A project to encourage councils in the Western Region to adopt the use of a 5-year planning model and process was initiated in 2012. The regional leadership is focused on having all councils throughout the region complete and update the process annually.
Five-year financial planning goes hand-in-hand with the council’s strategic plan. In many cases, councils have written and adopted strategic plans that have outlined desired outcomes over a 5-year time horizon, but never created a financial plan to support it.
Likewise, many of our councils are experiencing financial discomfort and some financial distress. This did not happen due to their financial performance in just one year. This process and tool can assist council leadership to define a path forward, and quickly see long-term results of what a minor change of behavior or performance can make.
HOW TO USE THIS WEBSITE
This site is designed to help councils understand the five-year planning process and the five-year planning model that is integral to the process.
- Watch the above video. The video refers to a sample council. If desired, the financial statements of that council and the five-year model developed for that council can be printed out and referred to during the presentation.
- Download the blank model and read the instructions.
- Gather the financial information for your council:
- The past five years financial statements
- The current year budget
- The spending policies and growth projections for the council’s endowment fund
- Enter the requested information on the following pages:
- Getting Started
- Tab A (Historical and Budget
- Tab C (Endowment)
- Develop the council’s five-year plan by entering the data for growth projections on Tab D. The trend analysis shown in Tab B can be used to assist in this task.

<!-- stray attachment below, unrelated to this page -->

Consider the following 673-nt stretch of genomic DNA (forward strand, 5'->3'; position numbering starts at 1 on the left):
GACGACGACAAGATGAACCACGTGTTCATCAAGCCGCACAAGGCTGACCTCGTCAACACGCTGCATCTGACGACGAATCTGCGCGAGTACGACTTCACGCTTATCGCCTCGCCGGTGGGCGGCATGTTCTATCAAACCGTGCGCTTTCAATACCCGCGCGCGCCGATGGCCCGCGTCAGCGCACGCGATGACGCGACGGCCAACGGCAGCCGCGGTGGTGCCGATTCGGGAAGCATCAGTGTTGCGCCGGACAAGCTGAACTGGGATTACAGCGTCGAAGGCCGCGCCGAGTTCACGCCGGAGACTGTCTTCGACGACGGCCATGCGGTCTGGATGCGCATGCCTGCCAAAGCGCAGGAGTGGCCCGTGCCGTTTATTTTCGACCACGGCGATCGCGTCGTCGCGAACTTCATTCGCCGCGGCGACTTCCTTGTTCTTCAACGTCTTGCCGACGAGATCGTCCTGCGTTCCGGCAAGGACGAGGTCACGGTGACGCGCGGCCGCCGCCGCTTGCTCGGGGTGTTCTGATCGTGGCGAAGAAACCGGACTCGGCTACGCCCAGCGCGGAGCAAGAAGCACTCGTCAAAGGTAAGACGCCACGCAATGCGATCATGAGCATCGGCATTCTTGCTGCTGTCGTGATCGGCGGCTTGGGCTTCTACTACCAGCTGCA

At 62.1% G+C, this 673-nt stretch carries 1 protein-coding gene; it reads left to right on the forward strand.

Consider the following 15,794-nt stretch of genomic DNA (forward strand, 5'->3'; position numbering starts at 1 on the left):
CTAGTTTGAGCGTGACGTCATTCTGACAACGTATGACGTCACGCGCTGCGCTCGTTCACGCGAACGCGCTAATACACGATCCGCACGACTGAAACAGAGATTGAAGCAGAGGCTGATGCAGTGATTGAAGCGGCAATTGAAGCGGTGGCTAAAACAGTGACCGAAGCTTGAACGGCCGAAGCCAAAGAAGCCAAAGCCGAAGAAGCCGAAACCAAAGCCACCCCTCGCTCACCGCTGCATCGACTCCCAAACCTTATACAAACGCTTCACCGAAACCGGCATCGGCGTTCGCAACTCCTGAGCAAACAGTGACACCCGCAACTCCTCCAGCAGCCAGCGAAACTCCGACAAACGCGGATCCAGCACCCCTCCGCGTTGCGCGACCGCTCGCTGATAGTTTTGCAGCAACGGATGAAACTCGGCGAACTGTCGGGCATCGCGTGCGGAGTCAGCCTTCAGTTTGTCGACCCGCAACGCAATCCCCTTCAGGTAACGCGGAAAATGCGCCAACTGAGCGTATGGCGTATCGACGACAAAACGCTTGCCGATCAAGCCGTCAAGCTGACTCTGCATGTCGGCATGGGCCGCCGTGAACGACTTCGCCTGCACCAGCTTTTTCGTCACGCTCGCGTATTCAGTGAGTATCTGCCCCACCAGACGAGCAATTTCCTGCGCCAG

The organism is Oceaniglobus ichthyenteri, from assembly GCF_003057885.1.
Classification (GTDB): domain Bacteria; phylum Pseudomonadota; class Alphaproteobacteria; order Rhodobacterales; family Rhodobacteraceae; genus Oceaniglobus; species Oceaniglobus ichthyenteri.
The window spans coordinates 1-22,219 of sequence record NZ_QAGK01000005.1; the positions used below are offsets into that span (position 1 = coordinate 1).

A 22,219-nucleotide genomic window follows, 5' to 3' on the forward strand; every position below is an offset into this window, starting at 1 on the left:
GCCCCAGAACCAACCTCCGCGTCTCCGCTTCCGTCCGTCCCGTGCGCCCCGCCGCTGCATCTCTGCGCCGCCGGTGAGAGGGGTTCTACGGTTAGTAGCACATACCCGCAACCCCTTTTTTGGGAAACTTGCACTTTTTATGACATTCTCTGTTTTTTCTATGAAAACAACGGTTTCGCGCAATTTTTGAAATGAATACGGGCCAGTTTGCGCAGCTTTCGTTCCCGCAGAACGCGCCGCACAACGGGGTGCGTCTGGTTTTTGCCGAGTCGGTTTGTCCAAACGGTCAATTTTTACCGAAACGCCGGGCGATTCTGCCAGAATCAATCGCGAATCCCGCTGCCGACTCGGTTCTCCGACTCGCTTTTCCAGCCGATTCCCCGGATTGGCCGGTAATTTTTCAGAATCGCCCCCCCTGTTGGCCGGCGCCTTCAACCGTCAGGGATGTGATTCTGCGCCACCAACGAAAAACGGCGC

- If the output on Tab E does not provide for the growth needed to sustain and grow the council, re-plan and re-enter data on Tab D.
- When satisfied with the output ask the three critical questions:
- Does the plan provide for growth?
- Is our council organized to deliver the plan?
- Are the right volunteers in place to deliver the plan?
- Review with the area professionals and volunteers.
- Gain approval from your council executive board.
The above presentation was made on October 15, 2012, to the National Finance Impact Support Committee. The presenter is Wes Smith, then chairman of the Western Region Finance Impact Committee. In addition to his professional accomplishments, Mr. Smith has served Scouting at all levels of the organization, from the unit level to the national level.
Financial statements from the sample council used to complete the sample financial plan.
- 2007 Financial Statements
- 2008 Financial Statements
- 2009 Financial Statements
- 2010 Financial Statements
- 2011 Financial Statements
- 2012 Financial Statements
FIVE-YEAR PLANNING MODEL WORKBOOKS
- 2016 Five-Year Planning Model – BLANK
- 2015 Five-Year Planning Model – BLANK
FREQUENTLY ASKED QUESTIONS ABOUT THE 5-YEAR FINANCIAL PLANNING PROCESS
Q. What should a Council be looking for at the end of five years?
A. The Council should be able to fund growth including the additional staffing and programs needed to provide that growth and, as well, end up in five years with a budget that is balanced or has a surplus, a positive and strong unrestricted net assets balance in the operating fund, and a strengthened council endowment.
Q. What is the proper level for the Unrestricted Net Assets in the operating fund?
A. The BSA recommends that the unrestricted net assets in the operating fund at the end of the year should equal one third of the operating expenses for the year. For example, if the Council budget is $1,000,000 per year it would have a great deal of financial security if it had Unrestricted Net Assets of $330,000 at the end of the year. For most Councils this would be difficult to achieve in one year but significant progress could be made over the course of a five year plan.
Q. What is the proper level for the Endowment?
A. Again, BSA has a recommendation which is that a 5% draw from the endowment should equal 20% of the annual operating budget of a Council. Simplified, this says the endowment should be four times the operating budget. To use the example from above, a Council with an operating budget of $1,000,000 would have some financial security if it had an endowment of $4,000,000. As in the example of unrestricted net assets, creating an endowment of this size in one year is unlikely to happen, but a plan to increase the endowment over a five year horizon could actually achieve or make significant gains against this goal.
Financing Not Fundraising: Connect Money to Your Strategic Plan By Nell Edgington (Social Velocity)
OTHER STRATEGIC PLANNING RESOURCES